The plant was only used by Ford for a few years and cars were built only a few at a time with groups of workers moving from car to car as they put them together. It is where Ford dreamed up his idea of an assembly line to quickly manufacture his cars that he was able to scale up his output and be able to sell affordable cars to everyone, not just the rich.
A little more than a century later, here we were in Detroit, having driven there in our own car thanks to the innovations of Ford and his contemporaries that popularized the automobile.
A five-minute drive away is the Motown Museum, but before our visit, we went for lunch in Midtown. If all you’ve ever seen are photos of some of the city’s abandoned buildings, you’d have the impression that the city resembles some of the worst neighbourhoods of Syria. Midtown is a dynamic neighbourhood filled with creative energy, including the home of one of the city’s recent success stories, Shinola, a manufacturer of locally-made, quality wristwatches.
The other global export for which Detroit was famous was its music, specifically the hits pumped out by the Motown Records label. An amazing 28 songs that were recorded in their humble Detroit studio during the 1960s and 70s went to number one on the Billboard Top 100 Singles chart. It’s no wonder that the studio garnered the nickname Hitsville U.S.A.
A brief sampling of some of the names that recorded in the Motown Records studio include the likes of Diana Ross, The Temptations, The Four Tops, Marvin Gaye, Smokey Robinson, Mary Wells, and Michael Jackson.
Today, Hitsville U.S.A. is part of the Motown Museum. It’s nothing more than an ordinary, two-storey suburban home resembling many others on the street, except this one is painted a brilliant white and blue with a sign proclaiming Hitsville U.S.A. out front. That will change in the near future as the museum is undergoing a $50-million expansion set to open in 2019.
The home, along with an adjacent building and some others in the neighbourhood, became the headquarters for Motown founder Berry Gordy Jr.’s growing musical empire. For many years, he and his family lived upstairs in the main building and it’s today preserved to show visitors what it looked like in the 1960s.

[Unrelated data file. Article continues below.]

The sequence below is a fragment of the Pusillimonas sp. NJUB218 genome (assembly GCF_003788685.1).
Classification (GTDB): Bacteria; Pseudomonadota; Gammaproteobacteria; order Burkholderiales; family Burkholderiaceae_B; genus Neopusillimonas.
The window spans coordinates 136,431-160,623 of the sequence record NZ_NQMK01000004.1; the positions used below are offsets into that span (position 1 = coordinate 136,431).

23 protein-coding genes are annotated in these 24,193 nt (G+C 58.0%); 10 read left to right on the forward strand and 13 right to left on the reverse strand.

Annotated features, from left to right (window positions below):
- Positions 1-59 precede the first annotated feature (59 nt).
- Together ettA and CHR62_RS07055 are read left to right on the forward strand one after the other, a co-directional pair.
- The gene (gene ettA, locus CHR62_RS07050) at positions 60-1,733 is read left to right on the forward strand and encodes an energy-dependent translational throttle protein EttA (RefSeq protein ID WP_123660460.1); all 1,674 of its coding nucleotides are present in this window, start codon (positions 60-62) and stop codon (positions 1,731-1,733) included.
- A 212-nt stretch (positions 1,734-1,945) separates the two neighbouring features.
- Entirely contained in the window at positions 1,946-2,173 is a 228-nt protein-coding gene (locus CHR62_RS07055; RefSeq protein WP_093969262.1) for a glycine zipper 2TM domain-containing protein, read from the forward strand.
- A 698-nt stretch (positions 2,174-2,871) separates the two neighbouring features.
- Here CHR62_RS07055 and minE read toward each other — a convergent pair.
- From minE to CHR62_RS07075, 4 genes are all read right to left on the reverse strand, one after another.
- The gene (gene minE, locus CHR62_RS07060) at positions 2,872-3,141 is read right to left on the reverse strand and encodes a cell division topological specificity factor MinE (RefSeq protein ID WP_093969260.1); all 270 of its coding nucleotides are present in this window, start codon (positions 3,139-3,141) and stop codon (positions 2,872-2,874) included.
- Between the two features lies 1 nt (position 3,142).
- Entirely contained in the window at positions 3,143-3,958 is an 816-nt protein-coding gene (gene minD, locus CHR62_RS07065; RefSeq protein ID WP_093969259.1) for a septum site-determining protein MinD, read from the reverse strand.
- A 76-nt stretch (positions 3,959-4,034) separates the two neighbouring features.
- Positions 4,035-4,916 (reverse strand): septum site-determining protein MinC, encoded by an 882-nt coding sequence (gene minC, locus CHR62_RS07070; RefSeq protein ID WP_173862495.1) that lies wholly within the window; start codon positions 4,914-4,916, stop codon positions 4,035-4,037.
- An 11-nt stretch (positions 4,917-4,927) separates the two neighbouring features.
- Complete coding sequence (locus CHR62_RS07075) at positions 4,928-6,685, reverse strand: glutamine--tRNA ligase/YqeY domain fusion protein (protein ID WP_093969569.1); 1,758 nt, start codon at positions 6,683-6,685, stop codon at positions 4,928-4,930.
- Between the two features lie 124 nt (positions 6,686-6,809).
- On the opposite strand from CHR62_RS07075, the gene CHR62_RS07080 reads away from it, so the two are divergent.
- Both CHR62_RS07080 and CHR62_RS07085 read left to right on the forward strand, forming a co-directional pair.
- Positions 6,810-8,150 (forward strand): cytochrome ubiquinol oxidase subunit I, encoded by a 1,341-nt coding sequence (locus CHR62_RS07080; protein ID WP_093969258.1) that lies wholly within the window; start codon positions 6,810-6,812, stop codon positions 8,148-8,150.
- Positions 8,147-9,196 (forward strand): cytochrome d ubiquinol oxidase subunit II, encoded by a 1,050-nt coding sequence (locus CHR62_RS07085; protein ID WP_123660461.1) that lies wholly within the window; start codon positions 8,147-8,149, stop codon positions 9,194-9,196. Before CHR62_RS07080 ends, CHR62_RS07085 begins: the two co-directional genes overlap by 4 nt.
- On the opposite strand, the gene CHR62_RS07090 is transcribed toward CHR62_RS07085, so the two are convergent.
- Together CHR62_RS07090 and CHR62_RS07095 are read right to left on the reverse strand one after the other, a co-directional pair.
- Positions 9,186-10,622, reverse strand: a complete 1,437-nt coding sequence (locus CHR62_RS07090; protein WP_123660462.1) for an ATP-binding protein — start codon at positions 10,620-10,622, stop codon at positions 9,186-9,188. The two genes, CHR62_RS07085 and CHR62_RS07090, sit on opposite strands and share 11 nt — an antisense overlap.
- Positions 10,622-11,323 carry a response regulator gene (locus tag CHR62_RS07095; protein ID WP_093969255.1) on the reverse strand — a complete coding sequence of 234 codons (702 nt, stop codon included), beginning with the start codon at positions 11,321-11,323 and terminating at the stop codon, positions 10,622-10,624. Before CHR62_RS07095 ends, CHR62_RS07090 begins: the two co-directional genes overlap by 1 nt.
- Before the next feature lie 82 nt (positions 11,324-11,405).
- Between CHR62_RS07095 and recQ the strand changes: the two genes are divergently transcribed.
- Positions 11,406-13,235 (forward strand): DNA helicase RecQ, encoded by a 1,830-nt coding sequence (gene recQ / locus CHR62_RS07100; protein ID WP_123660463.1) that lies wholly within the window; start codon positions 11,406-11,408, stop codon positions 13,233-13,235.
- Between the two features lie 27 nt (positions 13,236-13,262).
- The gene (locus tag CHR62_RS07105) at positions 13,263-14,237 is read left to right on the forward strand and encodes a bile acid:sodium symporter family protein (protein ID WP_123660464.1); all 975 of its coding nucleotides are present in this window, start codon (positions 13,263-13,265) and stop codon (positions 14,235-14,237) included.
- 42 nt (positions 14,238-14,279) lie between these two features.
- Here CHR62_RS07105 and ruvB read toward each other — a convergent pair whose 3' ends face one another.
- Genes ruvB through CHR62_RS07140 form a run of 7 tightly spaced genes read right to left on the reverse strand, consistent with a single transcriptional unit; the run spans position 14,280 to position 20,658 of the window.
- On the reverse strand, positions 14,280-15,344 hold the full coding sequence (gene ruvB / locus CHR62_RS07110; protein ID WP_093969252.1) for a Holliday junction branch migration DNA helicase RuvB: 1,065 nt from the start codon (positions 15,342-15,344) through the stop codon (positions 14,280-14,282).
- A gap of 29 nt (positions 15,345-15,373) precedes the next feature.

Inside the museum, there are artifacts on display that help tell the story of Motown and the musicians that made it famous. There are gold records, concert posters, photos and many other souvenirs from the record label’s history. Each group is accompanied by a tour guide who helps bring the era to life with anecdotes about Gordy and his artists.
For example, Gordy famously had something he called the sandwich test. When he sat with his employees to decide whether or not they would release a certain song as their next single, he’d ask them if they’d rather spend their money on the record or on a sandwich. If the majority felt it was more worthwhile than a sandwich, then it would go on sale. Otherwise, they’d go back to the studio to see if they could make the song better.
The climax of the tour is a visit to Studio A in the building’s basement. As you pass into the studio, you can look into the control room where the producer and engineers would sit. You can see the worn-out spots on the floor’s linoleum where they would stomp their feet to the rhythm of the music.
There isn’t much to see inside the studio apart from a few cables and some microphones, but after hearing the stories about Motown from our guide and realizing so many great songs were recorded in this very spot, you feel like you are standing on hallowed ground.
We were all given the lyrics to The Temptations song “My Girl” and encouraged to sing together. Everyone’s a bit shy at first, but it doesn’t take long before a group of complete strangers is singing out loud how ‘they’ve got sunshine on a cloudy day’ and everyone is smiling as they do it.